\large Ck = \displaystyle\sum_{i}^{n} \displaystyle\sum_{j}^{n} c_{ij}^{1} \: \times \: c_{ji}^{k-1} (\forall k \neq1)

  • D = the diameter of the network.

Thus, total accessibility would be a more comprehensive accessibility measure than network connectivity.

3. The Shimbel Index and the Valued Graph

The main focus of measuring accessibility does not necessarily involve measuring the total number of paths between locations but rather the shortest paths between them. Even if several paths between two locations exist, the shortest one is likely to be selected. In congested networks, the shortest path may change according to the current traffic level in each segment. Consequently, the Shimbel index calculates the minimum number of paths necessary to connect one node with all the nodes in a defined network. The Shimbel accessibility matrix, also known as the D-Matrix, includes each possible node pair with the shortest path.

The Shimbel index and its D-Matrix fail to consider that a topological link between two nodes may involve variable distances. Thus, it can be expanded to include the notion of distance, where value is attributed to each link in the network. The valued graph matrix, or L-Matrix, represents such an attempt. It is very similar to the Shimbel accessibility matrix. The only difference is that instead of showing the minimal path in each cell, it provides a minimal distance between each node of the network.

4. Geographic and Potential Accessibility

From the accessibility measure developed so far, it is possible to derive two simple and highly practical measures, defined as geographic and potential accessibility. Geographic accessibility considers that the accessibility of a location is the summation of all distances between other locations divided by the number of locations. The lower its value, the more accessible a location is.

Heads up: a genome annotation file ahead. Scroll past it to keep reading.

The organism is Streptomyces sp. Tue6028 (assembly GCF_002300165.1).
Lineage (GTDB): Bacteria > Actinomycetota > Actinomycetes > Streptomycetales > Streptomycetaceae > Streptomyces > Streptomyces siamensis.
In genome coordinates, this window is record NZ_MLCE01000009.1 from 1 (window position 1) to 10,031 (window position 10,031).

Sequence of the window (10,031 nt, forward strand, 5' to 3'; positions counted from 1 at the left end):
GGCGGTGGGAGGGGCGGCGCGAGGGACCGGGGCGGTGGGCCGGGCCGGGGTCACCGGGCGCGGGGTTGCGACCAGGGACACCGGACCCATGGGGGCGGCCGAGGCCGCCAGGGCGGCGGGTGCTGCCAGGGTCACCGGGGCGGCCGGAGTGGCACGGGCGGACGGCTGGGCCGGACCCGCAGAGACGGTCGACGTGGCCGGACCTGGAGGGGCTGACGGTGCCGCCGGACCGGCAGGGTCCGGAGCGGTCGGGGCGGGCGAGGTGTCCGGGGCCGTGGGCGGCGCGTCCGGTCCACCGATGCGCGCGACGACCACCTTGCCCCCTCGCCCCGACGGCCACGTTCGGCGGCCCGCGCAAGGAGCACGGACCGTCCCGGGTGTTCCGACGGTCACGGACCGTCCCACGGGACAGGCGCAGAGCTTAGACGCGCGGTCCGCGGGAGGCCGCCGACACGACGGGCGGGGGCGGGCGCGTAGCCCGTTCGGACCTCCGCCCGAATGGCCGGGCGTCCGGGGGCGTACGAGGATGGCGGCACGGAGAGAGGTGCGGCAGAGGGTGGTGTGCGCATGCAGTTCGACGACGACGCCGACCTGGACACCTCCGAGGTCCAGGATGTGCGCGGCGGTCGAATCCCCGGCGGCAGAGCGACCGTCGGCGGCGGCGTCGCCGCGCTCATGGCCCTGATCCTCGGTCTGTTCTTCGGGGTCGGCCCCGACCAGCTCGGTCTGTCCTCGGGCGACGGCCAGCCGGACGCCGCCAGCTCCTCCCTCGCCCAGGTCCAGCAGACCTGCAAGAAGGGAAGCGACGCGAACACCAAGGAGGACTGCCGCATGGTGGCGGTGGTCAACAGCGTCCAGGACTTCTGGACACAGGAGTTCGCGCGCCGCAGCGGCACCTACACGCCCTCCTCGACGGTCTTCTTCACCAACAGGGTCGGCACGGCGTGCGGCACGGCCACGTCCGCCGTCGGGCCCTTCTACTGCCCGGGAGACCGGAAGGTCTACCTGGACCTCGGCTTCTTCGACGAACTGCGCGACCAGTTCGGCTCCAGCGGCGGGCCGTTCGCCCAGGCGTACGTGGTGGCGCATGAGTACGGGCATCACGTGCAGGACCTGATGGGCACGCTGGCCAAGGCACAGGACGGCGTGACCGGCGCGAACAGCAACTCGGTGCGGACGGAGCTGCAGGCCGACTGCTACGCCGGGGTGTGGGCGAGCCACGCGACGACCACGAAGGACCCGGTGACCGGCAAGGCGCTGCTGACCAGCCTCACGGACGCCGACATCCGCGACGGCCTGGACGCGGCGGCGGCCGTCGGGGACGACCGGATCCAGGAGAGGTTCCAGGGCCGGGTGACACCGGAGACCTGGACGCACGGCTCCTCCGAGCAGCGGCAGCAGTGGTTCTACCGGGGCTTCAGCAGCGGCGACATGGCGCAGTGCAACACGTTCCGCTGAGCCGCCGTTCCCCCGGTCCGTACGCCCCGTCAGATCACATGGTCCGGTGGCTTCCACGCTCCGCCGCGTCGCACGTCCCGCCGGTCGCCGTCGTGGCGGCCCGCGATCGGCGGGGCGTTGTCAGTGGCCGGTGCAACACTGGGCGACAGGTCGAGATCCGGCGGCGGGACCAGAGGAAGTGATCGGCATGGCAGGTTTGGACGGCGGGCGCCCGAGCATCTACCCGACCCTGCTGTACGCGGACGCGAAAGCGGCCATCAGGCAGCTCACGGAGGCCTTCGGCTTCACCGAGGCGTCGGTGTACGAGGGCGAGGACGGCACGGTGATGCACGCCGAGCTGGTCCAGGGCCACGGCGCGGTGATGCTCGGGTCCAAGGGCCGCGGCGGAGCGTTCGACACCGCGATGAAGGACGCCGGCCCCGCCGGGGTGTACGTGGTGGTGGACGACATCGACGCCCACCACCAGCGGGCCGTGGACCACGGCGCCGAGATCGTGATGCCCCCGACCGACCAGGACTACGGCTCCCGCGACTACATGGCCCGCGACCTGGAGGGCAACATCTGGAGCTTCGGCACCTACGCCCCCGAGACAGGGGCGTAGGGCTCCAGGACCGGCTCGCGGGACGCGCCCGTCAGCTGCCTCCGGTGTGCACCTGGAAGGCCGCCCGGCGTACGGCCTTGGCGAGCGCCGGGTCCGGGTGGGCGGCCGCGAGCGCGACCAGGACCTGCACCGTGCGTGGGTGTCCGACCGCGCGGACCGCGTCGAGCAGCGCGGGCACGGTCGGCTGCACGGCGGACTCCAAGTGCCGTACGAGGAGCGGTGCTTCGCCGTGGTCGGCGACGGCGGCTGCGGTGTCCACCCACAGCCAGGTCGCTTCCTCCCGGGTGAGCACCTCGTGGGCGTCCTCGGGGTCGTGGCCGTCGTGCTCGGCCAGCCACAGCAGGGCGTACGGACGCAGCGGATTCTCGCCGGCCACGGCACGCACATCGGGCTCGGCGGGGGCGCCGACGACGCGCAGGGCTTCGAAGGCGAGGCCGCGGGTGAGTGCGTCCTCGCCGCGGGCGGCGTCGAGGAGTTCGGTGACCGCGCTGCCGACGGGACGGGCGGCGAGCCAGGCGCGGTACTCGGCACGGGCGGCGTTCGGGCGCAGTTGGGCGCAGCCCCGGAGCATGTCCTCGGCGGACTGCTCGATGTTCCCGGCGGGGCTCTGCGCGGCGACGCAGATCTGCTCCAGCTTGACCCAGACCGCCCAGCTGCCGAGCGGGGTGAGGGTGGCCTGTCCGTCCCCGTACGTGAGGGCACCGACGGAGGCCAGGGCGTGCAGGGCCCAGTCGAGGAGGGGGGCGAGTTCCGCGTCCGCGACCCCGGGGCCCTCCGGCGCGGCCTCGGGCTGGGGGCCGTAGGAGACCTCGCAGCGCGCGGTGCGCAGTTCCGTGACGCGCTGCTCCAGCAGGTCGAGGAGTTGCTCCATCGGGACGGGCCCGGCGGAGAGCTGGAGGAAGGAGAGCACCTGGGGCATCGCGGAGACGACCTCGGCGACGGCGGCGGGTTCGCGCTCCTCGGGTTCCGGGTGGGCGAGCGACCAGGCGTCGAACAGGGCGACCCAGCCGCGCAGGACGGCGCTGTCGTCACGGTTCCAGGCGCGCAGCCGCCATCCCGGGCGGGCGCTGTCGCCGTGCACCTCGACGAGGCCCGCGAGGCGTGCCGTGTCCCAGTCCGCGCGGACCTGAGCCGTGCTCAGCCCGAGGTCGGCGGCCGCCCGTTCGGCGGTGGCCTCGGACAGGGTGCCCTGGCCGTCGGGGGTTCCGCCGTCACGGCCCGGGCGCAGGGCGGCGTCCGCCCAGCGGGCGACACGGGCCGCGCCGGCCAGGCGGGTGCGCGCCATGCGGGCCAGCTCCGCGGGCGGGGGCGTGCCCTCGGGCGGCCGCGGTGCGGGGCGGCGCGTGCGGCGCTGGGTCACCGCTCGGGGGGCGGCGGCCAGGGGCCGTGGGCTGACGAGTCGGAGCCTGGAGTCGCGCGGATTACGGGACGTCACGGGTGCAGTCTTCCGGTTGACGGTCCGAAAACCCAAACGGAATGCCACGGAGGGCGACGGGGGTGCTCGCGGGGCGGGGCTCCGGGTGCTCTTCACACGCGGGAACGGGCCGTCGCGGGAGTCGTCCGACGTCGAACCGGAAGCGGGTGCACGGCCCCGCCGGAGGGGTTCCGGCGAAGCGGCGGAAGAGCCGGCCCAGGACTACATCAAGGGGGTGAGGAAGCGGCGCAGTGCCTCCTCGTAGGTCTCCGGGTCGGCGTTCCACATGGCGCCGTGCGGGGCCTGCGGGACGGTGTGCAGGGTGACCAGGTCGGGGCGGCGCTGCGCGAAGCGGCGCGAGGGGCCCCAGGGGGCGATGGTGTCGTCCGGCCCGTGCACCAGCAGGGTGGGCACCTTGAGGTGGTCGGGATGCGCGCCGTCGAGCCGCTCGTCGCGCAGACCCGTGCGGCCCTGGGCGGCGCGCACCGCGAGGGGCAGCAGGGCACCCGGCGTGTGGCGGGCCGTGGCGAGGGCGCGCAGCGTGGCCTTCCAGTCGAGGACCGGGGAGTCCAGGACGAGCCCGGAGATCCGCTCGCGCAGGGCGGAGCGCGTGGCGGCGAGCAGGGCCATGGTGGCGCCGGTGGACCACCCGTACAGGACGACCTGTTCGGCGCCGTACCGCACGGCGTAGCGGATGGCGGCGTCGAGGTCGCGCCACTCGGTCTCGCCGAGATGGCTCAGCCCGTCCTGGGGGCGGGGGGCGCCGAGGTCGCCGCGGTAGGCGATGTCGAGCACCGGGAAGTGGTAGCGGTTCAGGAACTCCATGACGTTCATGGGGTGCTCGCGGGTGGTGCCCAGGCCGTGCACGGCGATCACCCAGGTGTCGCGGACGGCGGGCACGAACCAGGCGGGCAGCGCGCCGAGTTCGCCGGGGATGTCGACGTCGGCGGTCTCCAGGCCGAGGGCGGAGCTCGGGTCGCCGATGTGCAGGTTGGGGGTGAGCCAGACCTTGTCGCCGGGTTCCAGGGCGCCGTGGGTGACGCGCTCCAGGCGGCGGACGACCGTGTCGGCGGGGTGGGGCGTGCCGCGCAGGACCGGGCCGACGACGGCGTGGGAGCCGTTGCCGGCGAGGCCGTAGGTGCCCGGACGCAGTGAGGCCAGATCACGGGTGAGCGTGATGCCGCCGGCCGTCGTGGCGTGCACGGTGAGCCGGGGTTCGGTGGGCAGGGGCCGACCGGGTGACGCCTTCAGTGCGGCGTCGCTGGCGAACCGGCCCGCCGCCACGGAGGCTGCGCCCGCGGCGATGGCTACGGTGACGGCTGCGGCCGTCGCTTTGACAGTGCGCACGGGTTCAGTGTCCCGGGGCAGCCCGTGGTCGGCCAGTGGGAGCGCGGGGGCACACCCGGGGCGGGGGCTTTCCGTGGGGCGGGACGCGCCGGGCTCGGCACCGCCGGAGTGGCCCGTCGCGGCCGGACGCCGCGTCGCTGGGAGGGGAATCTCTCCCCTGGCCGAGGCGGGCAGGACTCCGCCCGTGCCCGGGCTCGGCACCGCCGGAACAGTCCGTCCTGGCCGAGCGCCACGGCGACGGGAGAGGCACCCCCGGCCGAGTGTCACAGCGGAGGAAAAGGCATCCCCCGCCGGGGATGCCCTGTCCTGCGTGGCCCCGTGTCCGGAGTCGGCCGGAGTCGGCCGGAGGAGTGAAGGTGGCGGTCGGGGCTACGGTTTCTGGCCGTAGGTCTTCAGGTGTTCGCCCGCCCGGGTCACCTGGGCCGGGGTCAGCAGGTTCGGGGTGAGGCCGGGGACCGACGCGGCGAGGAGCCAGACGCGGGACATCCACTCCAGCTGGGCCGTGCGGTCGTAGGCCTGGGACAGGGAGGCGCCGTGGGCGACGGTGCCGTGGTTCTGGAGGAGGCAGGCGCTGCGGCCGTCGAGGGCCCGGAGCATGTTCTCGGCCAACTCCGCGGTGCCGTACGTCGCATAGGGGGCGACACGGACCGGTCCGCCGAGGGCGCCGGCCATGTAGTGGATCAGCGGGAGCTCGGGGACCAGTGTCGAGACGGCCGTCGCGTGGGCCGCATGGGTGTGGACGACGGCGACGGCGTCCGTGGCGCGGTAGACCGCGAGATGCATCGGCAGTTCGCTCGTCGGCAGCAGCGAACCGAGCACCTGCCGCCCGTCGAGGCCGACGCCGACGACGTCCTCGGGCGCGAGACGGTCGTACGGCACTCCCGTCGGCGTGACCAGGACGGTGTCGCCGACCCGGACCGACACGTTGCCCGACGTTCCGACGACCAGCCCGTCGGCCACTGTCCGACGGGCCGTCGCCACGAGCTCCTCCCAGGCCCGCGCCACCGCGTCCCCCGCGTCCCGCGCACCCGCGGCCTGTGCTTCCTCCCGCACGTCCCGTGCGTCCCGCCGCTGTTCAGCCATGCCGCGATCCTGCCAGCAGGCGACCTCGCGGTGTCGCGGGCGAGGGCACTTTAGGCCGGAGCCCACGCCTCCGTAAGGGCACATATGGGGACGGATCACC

\large A(G) = \displaystyle\sum_{i}^{n} \displaystyle\sum_{j}^{n} \frac {d_{ij}}{n}  \newline
\large d_{ij} = L

  • A(G) = geographical accessibility matrix.
  • dij = shortest path distance between location i and j.
  • n = number of locations.
  • L = valued graph matrix.

This measure (A(G)) is an adaptation of the Shimbel Index and the Valued Graph, where the most accessible place has the lowest summation of distances. Locations can be nodes in a network or cells in a spatial matrix.

Potential accessibility is a more complex measure than geographic accessibility since it simultaneously includes the concept of distance weighted by the attributes of a location. All locations are not equal, and thus, some are more important than others. Potential accessibility can be measured as follows:

\large A(P) = \displaystyle\sum_{i}^{n} P_{i}+ \displaystyle\sum_{j}^{n} \frac {P_{j}}{d_{ij}}

  • A(P) = potential accessibility matrix.
  • dij = friction of distance between place i and j (derived from valued graph matrix).
  • Pj = attributes of place j, such as population, retailing surface, parking space, etc.
  • n = number of locations.

The potential accessibility matrix is not transposable since locations do not have the same attributes, which brings the underlying notions of emissiveness and attractiveness:

  • Emissiveness is the capacity to leave a location, the sum of the values of a row in the A(P) matrix.
  • Attractiveness is the capacity to reach a location, the sum of the values of a column in the A(P) matrix.

Although accessibility can be solved using a spreadsheet (or manually for simpler problems), Geographic Information Systems have proven to be a very useful and flexible tool to measure accessibility, notably over a surface simplified as a matrix (raster representation). This can be done by generating a distance grid for each place and then summing all the grids to form the total summation of distances (Shimbel) grid. The cell having the lowest value is thus the most accessible location.

Related Topics


  • BTS (2001) Special Issue on Methodological Issues in Accessibility, Journal of Transportation and Statistics, Vol. 4, No. 2/3, Bureau of Transportation Statistics, Sept/Dec.
  • Burns, L.D. (1979) Transportation, Temporal, and Spatial Components of Accessibility. Lexington, MA: Lexington Books.
  • El-Geneidy, A.M., and D.M. Levinson (2006) Access to Destinations: Development of Accessibility Measures. Retrieved from the University of Minnesota Digital Conservancy, https://hdl.handle.net/11299/638.